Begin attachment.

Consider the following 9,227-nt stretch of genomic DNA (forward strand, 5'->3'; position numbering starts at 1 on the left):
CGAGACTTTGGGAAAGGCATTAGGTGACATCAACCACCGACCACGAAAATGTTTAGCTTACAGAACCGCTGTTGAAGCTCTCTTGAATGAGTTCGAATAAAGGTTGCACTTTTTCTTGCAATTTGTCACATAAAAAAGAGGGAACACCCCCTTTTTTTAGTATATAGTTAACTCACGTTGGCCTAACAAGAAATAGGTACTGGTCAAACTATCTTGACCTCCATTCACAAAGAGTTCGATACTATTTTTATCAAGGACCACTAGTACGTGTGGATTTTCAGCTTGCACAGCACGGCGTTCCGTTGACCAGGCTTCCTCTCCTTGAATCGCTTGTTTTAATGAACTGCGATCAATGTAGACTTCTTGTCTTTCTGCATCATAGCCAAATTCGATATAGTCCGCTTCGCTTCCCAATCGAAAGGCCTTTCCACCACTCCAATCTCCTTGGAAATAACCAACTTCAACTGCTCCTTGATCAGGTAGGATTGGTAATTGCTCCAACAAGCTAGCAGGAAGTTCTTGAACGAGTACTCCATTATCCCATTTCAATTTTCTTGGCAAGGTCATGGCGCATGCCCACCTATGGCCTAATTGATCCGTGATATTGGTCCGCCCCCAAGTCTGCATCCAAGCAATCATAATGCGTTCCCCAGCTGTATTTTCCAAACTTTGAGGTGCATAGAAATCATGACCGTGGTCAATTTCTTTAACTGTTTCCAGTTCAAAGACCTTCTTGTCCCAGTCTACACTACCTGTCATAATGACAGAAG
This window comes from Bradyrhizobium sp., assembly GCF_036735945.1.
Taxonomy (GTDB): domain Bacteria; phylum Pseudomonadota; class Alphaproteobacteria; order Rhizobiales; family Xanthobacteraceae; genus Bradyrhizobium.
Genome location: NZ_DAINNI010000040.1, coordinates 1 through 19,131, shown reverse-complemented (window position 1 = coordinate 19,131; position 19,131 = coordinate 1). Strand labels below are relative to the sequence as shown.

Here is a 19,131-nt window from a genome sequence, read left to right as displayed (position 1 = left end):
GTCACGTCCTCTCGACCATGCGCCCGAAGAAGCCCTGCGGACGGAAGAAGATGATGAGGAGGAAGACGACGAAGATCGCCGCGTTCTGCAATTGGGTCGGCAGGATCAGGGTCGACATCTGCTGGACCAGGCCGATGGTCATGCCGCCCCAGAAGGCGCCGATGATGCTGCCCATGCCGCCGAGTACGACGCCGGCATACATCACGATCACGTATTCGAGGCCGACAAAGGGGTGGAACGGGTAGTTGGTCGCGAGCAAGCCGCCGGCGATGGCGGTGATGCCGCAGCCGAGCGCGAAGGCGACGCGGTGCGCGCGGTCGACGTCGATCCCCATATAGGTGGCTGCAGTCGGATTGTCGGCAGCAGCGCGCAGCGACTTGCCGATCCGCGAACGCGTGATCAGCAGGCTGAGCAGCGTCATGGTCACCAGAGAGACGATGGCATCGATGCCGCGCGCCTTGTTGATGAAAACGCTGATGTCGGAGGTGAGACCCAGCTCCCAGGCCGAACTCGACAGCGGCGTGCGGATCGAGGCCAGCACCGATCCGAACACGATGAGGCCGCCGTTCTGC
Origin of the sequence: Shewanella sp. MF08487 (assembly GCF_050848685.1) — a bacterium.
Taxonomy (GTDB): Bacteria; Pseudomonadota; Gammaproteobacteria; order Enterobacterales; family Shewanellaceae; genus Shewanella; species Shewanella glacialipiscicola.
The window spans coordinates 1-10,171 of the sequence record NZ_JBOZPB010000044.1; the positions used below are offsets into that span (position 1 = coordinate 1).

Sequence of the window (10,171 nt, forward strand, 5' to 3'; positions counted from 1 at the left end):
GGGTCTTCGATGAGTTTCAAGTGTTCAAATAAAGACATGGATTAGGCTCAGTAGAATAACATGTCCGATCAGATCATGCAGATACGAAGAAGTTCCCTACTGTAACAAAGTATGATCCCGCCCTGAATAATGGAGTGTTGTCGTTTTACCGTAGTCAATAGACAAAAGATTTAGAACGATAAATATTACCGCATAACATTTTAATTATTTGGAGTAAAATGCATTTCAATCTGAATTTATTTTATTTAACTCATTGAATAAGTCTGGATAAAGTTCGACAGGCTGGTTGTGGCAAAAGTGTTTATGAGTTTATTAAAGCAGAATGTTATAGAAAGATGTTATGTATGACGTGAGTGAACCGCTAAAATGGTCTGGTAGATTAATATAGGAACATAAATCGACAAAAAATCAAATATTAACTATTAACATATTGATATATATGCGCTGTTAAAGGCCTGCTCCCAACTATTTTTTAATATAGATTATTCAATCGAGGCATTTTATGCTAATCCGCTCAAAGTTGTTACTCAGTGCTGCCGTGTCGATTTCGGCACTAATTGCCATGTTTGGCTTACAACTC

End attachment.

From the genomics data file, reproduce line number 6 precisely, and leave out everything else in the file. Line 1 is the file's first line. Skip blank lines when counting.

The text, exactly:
Here is a 19,131-nt window from a genome sequence, read left to right as displayed (position 1 = left end):